Efficiency, equity, and NICE clinical guidelinesBMJ 2004; 328 doi: https://doi.org/10.1136/bmj.328.7439.536 (Published 04 March 2004) Cite this as: BMJ 2004;328:536
- Allan Wailoo (firstname.lastname@example.org), lecturer in health economics,
- Jennifer Roberts, senior lecturer in health economics,
- John Brazier, professor of health economics,
- Chris McCabe, senior lecturer in health economics
- Sheffield Health Economics Group, School of Health and Related Research (ScHARR), University of Sheffield, Sheffield S1 4DA
Clinical guidelines need a broader view than just the clinical
The stated purpose of clinical guidelines from the United Kingdom's National Institute for Clinical Excellence (NICE) is to “help healthcare professionals and patients make the right decisions about healthcare in specific clinical circumstances.”1 However, what constitutes “the right decisions” depends on your point of view. For individual patients the right decision is that which maximises their wellbeing, and this is properly the concern of the clinician. Yet in resource constrained healthcare systems this will not always coincide with the right decisions for patients in general or society as a whole, thereby leading to some understandable tensions. NICE is a national policy making body whose responsibility is clearly broader than the individual patient.2 This wider viewpoint is reflected in NICE's technology appraisals by the central role afforded to cost effectiveness. We argue that the methods currently used by the NICE clinical guideline programme confuse these two viewpoints.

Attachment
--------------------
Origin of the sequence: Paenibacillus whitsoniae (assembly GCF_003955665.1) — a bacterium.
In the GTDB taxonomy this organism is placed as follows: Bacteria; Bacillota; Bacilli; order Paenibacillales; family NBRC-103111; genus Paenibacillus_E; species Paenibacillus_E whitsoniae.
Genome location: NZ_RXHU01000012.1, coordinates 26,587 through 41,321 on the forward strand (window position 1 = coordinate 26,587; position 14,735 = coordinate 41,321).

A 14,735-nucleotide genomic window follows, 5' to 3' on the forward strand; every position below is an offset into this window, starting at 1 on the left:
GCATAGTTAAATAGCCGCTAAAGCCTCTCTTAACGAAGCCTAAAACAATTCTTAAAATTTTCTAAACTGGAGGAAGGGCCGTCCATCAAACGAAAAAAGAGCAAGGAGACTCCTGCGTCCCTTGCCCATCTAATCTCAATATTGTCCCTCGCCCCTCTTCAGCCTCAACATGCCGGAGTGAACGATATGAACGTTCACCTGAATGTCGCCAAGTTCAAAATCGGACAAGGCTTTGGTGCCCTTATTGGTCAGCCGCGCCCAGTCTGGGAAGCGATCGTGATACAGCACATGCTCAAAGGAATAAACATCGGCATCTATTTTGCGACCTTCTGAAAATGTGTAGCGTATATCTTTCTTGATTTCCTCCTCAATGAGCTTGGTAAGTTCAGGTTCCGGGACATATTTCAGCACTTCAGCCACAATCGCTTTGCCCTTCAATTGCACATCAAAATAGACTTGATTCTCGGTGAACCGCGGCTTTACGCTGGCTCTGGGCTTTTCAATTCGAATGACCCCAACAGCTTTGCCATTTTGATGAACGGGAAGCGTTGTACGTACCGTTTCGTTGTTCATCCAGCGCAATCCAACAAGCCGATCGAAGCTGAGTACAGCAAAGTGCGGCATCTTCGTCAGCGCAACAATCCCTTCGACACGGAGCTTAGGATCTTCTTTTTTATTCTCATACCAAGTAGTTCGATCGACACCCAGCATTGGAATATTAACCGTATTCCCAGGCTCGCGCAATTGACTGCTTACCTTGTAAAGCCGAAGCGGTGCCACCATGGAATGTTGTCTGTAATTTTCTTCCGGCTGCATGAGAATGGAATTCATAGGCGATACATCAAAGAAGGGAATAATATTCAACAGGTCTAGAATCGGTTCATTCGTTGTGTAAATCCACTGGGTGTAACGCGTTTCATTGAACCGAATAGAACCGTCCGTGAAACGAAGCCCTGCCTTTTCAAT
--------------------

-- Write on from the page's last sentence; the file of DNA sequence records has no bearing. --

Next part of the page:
Cost effectiveness analysis allows decision makers to improve efficiency by …
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